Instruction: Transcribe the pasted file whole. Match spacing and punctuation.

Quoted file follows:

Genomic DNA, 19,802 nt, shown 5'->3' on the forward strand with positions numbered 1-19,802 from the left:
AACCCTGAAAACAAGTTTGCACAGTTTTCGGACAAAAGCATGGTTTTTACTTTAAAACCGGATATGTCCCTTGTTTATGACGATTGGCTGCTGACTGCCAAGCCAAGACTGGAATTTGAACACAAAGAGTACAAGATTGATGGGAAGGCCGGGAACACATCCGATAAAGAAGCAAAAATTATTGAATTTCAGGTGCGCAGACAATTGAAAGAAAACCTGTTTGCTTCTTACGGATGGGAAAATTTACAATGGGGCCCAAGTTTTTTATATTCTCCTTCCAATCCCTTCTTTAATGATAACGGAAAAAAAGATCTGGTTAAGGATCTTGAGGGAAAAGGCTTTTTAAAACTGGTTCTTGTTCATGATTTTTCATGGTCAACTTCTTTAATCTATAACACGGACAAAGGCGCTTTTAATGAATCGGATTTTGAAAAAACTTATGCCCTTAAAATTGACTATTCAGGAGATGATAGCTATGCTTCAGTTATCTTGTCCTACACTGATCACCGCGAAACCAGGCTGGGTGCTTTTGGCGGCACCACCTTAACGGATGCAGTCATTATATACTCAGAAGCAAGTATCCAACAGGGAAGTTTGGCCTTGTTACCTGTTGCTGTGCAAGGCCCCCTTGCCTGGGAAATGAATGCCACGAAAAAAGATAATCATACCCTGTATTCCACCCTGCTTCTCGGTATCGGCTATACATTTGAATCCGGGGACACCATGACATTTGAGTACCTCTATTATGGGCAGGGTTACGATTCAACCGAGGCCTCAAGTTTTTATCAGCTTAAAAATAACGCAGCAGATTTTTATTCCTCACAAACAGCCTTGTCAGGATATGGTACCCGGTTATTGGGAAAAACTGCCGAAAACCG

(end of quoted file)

Genomic DNA, 19,802 nt, shown 5'->3' on the forward strand with positions numbered 1-19,802 from the left:
AACCCTGAAAACAAGTTTGCACAGTTTTCGGACAAAAGCATGGTTTTTACTTTAAAACCGGATATGTCCCTTGTTTATGACGATTGGCTGCTGACTGCCAAGCCAAGACTGGAATTTGAACACAAAGAGTACAAGATTGATGGGAAGGCCGGGAACACATCCGATAAAGAAGCAAAAATTATTGAATTTCAGGTGCGCAGACAATTGAAAGAAAACCTGTTTGCTTCTTACGGATGGGAAAATTTACAATGGGGCCCAAGTTTTTTATATTCTCCTTCCAATCCCTTCTTTAATGATAACGGAAAAAAAGATCTGGTTAAGGATCTTGAGGGAAAAGGCTTTTTAAAACTGGTTCTTGTTCATGATTTTTCATGGTCAACTTCTTTAATCTATAACACGGACAAAGGCGCTTTTAATGAATCGGATTTTGAAAAAACTTATGCCCTTAAAATTGACTATTCAGGAGATGATAGCTATGCTTCAGTTATCTTGTCCTACACTGATCACCGCGAAACCAGGCTGGGTGCTTTTGGCGGCACCACCTTAACGGATGCAGTCATTATATACTCAGAAGCAAGTATCCAACAGGGAAGTTTGGCCTTGTTACCTGTTGCTGTGCAAGGCCCCCTTGCCTGGGAAATGAATGCCACGAAAAAAGATAATCATACCCTGTATTCCACCCTGCTTCTCGGTATCGGCTATACATTTGAATCCGGGGACACCATGACATTTGAGTACCTCTATTATGGGCAGGGTTACGATTCAACCGAGGCCTCAAGTTTTTATCAGCTTAAAAATAACGCAGCAGATTTTTATTCCTCACAAACAGCCTTGTCAGGATATGGTACCCGGTTATTGGGAAAAACTGCCGAAAACCG